The en banc U.S. Court of Appeals for the D.C. Circuit heard arguments today in a case that could undo a terrorism conviction and reshape how the government prosecutes criminal charges against other detainees held at Guantanamo Bay, Cuba.
The court was asked whether military commissions could hear charges that weren't defined as war crimes under international law when the defendant was accused of committing them. Congress passed a law in 2006 spelling out the jurisdiction of the military commissions, but detainee Ali Hamza al-Bahlul-along with other detainees at Guantanamo Bay-was charged several years earlier.
Retroactive application of new criminal statutes is generally considered unconstitutional. Today's arguments came down to whether the crimes al-Bahlul was convicted of-conspiracy, solicitation and material support for terrorism-were considered war crimes under the international law of war before 2006.
Al-Bahlul's team argued conspiracy and the other charges were not defined as war crimes under international law, pointing to rulings by tribunals and courts after World War II and later in the 20th century. His attorney, Michel Paradis of the U.S. Department of Defense, said a previous D.C. Circuit panel in Hamdan II was correct in finding that the “law of war” referred to the international law of war, which had not historically recognized conspiracy and the other charges as war crimes. In Hamdan II, the court found that the Military Commissions Act of 2006 could not apply retroactively and vacated charges against Osama Bin Laden's bodyguard of providing material support for terrorism.
“There wasn’t a court in this country, let alone a military commission, that could have tried any of these crimes prior to 2006,” Paradis said.
Ian Gershengorn, the principal deputy solicitor general for the United States, insisted there was precedent for conspiracy trials before military commissions, citing Civil War-era cases and charges brought against Nazi saboteurs in the United States. Gershengorn said the court got it wrong Hamdan II, arguing the international law of war could be “supplemented” by previous practices by American military commissions.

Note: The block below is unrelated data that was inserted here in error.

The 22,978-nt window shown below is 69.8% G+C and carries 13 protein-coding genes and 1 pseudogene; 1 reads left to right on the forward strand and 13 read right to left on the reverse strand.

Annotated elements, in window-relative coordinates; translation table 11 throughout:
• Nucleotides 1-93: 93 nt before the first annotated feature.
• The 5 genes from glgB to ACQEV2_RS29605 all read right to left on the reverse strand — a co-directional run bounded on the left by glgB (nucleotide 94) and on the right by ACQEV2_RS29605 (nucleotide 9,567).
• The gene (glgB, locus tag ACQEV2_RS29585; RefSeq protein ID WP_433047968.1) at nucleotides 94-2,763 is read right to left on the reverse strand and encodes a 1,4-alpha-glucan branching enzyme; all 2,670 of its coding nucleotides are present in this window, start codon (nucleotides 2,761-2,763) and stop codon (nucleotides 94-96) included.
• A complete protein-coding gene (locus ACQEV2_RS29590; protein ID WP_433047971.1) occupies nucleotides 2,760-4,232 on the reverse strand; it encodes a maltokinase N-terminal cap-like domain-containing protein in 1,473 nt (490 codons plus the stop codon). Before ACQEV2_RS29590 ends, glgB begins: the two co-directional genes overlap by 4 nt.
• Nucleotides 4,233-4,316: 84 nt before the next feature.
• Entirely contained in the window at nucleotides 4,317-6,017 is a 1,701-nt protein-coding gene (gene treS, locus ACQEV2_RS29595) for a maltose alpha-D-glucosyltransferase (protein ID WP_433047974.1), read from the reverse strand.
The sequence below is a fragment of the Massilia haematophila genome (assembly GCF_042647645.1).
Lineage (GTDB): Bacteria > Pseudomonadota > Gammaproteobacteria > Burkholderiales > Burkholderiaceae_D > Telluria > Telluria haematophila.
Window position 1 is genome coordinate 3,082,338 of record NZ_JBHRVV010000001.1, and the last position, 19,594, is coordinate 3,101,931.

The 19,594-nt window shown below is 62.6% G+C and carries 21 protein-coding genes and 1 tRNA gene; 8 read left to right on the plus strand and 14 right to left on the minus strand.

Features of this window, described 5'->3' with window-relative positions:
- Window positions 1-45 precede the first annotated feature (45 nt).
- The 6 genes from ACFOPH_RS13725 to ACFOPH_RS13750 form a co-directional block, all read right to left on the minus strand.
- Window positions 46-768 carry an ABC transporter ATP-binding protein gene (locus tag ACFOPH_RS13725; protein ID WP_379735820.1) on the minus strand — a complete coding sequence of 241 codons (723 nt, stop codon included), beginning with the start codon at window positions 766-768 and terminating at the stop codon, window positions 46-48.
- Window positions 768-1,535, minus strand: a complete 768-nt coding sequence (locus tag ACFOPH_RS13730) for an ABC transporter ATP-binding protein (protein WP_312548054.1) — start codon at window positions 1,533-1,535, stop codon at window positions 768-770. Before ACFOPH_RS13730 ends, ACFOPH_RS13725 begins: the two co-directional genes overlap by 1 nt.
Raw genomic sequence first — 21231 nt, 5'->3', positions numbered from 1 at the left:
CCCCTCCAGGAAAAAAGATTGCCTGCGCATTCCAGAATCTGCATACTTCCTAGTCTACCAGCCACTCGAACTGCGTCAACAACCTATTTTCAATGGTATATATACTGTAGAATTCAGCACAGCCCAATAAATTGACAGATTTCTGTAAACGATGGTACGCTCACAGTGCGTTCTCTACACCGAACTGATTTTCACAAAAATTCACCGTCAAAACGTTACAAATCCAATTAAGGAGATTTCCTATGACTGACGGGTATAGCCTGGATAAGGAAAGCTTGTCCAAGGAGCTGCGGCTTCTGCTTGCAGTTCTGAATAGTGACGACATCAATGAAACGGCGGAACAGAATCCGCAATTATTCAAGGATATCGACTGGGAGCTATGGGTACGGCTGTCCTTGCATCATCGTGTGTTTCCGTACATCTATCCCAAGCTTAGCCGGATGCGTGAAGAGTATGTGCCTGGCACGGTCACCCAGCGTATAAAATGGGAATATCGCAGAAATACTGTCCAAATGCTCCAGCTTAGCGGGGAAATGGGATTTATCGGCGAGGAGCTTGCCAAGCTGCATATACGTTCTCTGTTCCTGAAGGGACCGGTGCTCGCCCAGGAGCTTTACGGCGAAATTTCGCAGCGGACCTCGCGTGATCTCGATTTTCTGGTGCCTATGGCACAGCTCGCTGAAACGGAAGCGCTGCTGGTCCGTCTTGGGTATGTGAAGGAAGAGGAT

Al-Bahlul worked in al-Queda’s media office and was a member of Osama Bin Laden’s entourage. He was arrested in Pakistan after the September 11, 2001, attacks and transferred to the custody of the United States. A military commission found him guilty of conspiracy, solicitation and material support for terrorism charges related to his work creating propaganda for al-Queda. However, citing the Hamdan II decision that the Military Commissions Act could not apply retroactively, a three-judge appellate panel vacated al-Bahlul’s conviction in January.
Today's arguments focused on the conspiracy charge. Judge Thomas Griffith asked Paradis if it was a "close call" as to whether conspiracy could be defined as a war crime. Paradis replied that it was not, saying his position was supported by precedent throughout the 20th century, from World War II tribunals to the military commission set up in Iraq in 2003. The court exhausted its questions for Paradis less than halfway through his allotted 30-minute arguing time, although he did field additional questions on rebuttal.
Judge Brett Kavanaugh, who wrote the Hamdan II opinion, pressed Gershengorn to explain why the law of war shouldn't be considered the international law of war, given U.S. Supreme Court precedent. Gershengorn said a definition restricted to international law would jeopardize 150 years of practices by military commissions.
Judge Janice Rogers Brown asked whether the government was arguing that there was a domestic common law of war versus an international law of war with imprecise boundaries. Gershengorn replied that the government had to prove conspiracy was triable by a military commission under international law, as opposed to proving that conspiracy was directly a violation of the international law of war. That was why previous examples from American history of military commissions having the authority to hear conspiracy charges were relevant, he said.
Gershengorn said there was "tremendous uncertainty" about the law governing terror cases in light of the court's recent rulings, pointing out that other detainees were already challenging their convictions under Hamdan II. He agreed with Kavanaugh, though, that vacating al-Bahlul's convictions would not be the same as a release order. If the court did vacate al-Bahlul's conviction, he could still be detained under rules of war or face other charges.
Seven judges heard the case. The newest judge confirmed to the D.C. Circuit, Judge Sri Srinivasan, did not sit on today's panel. A court representative said it is not the court's practice to explain why a judge did not sit on an en banc panel.